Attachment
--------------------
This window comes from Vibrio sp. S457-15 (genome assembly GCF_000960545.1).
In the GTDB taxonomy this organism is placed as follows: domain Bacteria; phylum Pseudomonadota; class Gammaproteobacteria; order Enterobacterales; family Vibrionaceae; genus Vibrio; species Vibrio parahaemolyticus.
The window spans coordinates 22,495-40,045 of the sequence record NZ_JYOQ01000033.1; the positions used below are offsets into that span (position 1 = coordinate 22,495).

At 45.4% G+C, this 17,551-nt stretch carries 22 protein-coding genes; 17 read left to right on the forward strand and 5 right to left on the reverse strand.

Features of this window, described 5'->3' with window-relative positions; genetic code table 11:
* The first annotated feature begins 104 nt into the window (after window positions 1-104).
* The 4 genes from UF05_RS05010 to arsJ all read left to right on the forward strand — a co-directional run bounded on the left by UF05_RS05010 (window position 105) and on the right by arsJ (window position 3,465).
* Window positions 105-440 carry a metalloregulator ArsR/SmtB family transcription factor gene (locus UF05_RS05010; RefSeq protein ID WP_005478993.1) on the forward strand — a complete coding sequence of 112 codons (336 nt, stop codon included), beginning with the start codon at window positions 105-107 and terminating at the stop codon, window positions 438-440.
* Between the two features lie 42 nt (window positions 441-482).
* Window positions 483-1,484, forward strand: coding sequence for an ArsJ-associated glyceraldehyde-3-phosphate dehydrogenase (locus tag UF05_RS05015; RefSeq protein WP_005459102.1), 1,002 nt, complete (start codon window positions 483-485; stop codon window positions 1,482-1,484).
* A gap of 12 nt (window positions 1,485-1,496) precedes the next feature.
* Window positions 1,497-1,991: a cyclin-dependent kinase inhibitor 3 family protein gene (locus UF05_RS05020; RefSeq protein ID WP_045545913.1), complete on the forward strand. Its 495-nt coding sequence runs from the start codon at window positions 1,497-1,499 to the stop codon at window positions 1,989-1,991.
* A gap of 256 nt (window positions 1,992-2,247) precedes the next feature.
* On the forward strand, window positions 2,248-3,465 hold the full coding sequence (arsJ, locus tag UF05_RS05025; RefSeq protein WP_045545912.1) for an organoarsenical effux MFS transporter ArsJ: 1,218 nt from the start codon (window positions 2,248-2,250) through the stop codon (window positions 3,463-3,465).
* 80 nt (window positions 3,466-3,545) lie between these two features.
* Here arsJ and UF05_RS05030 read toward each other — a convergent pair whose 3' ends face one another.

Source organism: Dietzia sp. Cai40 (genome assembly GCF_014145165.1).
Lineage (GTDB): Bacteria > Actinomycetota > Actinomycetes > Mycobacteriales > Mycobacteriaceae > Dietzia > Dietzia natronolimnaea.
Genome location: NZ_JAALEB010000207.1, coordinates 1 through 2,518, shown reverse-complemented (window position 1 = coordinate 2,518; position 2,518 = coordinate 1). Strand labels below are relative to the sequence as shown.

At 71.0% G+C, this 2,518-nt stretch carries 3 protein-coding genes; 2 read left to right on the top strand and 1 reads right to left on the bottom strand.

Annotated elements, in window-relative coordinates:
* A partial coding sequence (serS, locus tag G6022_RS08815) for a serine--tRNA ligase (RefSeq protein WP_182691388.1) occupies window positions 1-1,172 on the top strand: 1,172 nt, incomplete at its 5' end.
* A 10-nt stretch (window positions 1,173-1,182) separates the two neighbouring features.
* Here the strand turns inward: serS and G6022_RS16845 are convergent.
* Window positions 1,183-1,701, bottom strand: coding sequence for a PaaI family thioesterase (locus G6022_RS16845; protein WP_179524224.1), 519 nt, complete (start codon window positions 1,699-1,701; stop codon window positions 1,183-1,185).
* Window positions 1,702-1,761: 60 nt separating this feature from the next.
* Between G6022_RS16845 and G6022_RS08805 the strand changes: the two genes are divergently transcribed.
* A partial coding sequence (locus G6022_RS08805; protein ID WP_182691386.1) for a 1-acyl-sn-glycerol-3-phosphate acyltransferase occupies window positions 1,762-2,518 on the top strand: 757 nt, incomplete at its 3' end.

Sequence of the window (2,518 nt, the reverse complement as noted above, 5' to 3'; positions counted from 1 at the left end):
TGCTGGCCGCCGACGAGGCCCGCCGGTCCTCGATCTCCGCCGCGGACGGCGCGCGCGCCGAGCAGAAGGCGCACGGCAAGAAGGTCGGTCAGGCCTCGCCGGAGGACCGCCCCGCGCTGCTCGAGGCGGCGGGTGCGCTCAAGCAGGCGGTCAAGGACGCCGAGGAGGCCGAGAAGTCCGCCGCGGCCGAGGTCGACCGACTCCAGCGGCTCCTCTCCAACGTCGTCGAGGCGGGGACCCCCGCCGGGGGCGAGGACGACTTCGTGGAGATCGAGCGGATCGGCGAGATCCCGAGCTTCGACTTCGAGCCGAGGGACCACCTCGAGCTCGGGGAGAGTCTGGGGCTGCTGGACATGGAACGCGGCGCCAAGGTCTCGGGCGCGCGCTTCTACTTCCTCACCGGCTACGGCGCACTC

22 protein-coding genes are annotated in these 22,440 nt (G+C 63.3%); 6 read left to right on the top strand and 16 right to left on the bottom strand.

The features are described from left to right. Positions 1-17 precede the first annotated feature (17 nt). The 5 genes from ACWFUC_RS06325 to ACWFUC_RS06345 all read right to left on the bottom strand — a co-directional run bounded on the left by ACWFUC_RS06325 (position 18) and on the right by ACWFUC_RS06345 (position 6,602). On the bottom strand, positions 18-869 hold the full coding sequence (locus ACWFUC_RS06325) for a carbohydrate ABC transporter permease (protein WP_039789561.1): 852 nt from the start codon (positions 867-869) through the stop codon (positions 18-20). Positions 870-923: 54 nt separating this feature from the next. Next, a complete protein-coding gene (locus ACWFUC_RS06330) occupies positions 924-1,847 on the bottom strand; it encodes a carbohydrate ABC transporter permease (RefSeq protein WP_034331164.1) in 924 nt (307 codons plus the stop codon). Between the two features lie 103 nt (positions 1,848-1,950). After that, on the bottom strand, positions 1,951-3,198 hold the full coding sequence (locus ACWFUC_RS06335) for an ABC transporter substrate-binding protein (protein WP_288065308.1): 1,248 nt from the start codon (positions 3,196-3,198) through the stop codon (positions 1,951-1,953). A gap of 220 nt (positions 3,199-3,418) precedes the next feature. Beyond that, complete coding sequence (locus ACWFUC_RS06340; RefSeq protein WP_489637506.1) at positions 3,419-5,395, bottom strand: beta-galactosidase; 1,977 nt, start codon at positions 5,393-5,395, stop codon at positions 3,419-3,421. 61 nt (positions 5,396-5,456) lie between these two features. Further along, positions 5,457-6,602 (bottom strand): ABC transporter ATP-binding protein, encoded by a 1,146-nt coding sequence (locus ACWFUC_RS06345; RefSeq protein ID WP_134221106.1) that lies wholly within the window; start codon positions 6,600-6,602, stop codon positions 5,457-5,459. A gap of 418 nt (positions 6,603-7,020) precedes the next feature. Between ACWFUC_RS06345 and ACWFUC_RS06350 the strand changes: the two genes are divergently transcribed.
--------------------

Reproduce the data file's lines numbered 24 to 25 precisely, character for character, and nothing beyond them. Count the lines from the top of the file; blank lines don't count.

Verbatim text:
* Here the strand turns inward: serS and G6022_RS16845 are convergent.
* Window positions 1,183-1,701, bottom strand: coding sequence for a PaaI family thioesterase (locus G6022_RS16845; protein WP_179524224.1), 519 nt, complete (start codon window positions 1,699-1,701; stop codon window positions 1,183-1,185).